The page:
The History of Elk (Cervus canadensis) Restoration in Ontario


  • Josef Hamr
  • Frank F Mallory
  • Ivan Filion



Cervus canadensis, Elk, history, mortality, Ontario, restoration, population status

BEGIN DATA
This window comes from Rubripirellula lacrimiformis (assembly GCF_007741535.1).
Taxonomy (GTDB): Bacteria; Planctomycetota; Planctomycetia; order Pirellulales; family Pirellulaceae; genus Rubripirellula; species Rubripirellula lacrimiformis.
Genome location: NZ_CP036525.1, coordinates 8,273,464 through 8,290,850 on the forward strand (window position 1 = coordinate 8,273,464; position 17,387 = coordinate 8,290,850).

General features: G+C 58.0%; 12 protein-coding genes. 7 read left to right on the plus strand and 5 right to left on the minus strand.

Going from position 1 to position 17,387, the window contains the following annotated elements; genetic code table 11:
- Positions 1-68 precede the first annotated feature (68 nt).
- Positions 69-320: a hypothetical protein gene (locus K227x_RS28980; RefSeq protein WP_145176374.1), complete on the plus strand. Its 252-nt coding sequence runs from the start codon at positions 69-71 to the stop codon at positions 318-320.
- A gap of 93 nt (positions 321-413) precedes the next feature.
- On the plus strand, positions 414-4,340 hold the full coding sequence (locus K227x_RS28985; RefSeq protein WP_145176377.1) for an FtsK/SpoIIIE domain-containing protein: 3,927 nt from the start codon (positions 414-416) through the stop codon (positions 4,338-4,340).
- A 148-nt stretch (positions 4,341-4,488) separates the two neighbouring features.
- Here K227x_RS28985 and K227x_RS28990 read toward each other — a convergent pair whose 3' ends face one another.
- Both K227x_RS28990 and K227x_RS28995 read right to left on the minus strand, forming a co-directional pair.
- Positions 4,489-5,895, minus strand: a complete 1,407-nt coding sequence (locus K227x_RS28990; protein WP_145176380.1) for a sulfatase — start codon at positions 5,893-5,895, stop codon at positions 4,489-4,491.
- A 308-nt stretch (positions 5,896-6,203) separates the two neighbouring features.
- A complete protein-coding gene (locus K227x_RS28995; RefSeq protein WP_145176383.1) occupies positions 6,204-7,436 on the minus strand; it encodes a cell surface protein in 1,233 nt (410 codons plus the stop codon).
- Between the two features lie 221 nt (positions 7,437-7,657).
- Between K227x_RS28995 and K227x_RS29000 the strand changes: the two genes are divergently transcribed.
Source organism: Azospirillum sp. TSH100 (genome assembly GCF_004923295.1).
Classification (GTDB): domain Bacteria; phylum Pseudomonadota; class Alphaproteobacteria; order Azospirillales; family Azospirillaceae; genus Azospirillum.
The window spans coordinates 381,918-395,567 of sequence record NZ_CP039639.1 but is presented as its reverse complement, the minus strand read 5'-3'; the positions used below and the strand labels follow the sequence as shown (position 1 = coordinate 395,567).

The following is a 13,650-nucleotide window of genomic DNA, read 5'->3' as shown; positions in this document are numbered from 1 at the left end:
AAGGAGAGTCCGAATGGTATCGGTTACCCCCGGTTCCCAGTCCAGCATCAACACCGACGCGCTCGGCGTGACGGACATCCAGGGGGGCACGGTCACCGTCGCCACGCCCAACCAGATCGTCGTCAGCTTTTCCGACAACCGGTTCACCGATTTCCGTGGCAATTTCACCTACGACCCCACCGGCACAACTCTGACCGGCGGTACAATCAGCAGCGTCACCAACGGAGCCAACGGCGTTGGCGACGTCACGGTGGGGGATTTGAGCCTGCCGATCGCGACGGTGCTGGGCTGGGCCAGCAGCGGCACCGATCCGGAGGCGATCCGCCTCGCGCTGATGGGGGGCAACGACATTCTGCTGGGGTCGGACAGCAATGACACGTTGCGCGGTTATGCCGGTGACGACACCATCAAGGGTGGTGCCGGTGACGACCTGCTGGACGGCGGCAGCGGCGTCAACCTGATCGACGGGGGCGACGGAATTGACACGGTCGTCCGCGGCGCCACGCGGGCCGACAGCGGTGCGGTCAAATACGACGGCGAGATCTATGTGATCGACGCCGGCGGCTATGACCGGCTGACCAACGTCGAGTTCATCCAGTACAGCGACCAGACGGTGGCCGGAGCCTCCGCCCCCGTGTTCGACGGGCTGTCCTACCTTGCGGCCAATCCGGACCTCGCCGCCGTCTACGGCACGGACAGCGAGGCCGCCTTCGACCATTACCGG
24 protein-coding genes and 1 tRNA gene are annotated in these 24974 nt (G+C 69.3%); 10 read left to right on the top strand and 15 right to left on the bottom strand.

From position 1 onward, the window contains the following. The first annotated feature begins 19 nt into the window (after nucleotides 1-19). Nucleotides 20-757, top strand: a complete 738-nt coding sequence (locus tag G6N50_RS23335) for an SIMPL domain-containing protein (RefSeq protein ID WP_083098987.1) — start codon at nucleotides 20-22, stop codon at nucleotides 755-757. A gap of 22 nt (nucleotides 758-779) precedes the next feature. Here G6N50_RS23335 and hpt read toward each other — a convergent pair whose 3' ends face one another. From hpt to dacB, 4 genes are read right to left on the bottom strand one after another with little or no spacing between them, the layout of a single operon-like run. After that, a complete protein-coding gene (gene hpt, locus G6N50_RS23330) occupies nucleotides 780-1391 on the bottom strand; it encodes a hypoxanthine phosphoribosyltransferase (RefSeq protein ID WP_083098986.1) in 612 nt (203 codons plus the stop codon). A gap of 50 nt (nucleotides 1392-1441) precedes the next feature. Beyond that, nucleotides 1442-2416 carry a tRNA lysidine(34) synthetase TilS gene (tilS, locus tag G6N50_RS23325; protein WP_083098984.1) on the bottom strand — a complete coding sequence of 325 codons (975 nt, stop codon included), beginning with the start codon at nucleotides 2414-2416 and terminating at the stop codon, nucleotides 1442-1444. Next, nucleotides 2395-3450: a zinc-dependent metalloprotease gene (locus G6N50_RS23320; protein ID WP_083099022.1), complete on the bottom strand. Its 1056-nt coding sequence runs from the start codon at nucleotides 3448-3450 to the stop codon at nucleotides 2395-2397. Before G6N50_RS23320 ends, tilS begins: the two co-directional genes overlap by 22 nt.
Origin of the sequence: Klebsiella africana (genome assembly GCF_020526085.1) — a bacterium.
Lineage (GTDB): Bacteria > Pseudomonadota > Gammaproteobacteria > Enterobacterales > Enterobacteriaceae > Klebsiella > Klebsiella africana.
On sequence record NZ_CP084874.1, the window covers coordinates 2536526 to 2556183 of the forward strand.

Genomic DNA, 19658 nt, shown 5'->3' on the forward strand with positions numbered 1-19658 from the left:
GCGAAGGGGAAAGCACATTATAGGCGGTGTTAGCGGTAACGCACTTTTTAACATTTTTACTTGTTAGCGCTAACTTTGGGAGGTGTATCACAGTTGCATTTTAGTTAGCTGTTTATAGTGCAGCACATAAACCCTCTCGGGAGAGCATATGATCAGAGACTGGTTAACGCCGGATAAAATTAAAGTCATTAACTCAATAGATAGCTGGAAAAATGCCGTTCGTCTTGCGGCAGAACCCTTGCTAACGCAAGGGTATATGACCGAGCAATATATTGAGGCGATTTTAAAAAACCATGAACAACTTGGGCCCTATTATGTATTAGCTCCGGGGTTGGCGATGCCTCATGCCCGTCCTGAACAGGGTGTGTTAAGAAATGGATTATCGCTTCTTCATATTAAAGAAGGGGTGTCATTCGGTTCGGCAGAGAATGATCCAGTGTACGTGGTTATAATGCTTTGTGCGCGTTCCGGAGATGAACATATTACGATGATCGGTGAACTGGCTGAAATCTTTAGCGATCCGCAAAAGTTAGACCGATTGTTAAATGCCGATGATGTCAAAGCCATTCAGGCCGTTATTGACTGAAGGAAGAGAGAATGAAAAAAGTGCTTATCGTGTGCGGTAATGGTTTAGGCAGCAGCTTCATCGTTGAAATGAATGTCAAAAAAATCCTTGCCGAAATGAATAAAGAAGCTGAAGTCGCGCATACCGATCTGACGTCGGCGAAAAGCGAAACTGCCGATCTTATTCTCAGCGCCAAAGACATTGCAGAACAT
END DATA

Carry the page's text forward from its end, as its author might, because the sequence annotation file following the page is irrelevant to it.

Elk (Cervus canadensis) historically inhabited southern Quebec and central Ontario, but, by the early 1900s, the species was extirpated from this region. Attempts to re-establish an Elk population in Ontario during the first half of the 20th century had limited success. We reviewed historical documents, population census records, and a previous study pertaining to Elk reintroduced to Ontario in the early 1900s for clues to the cause(s) of their limited population growth. After an apparent rapid population increase in the 1940s followed by unregulated hunting during the subsequent 3 decades, Elk abundance in Ontario had not appreciably changed from 1970 to 1997, most likely because of the small founding population, unsustainable hunting, and accidental mortality. After the abolition of legal hunting in 1980, natural mortality appeared to be the main limiting factor. A limited sample of pregnancy and calf recruitment rates, body measurements, and physical condition parameters collected in 1993–1997, suggested that adults were healthy, reproducing successfully, and not limited by food availability; thus, it was concluded that remnant Elk populations could be augmented by introducing additional animals. A renewed Elk restoration effort, conducted from 1998 to 2001, imported 443 Elk from Elk Island national Park in Alberta to 4 release areas across central Ontario (Lake of the Woods, Lake Huron North Shore, Nipissing/French River, and Bancroft/North Hastings), resulting in a provincial population of about 800 Elk by 2013.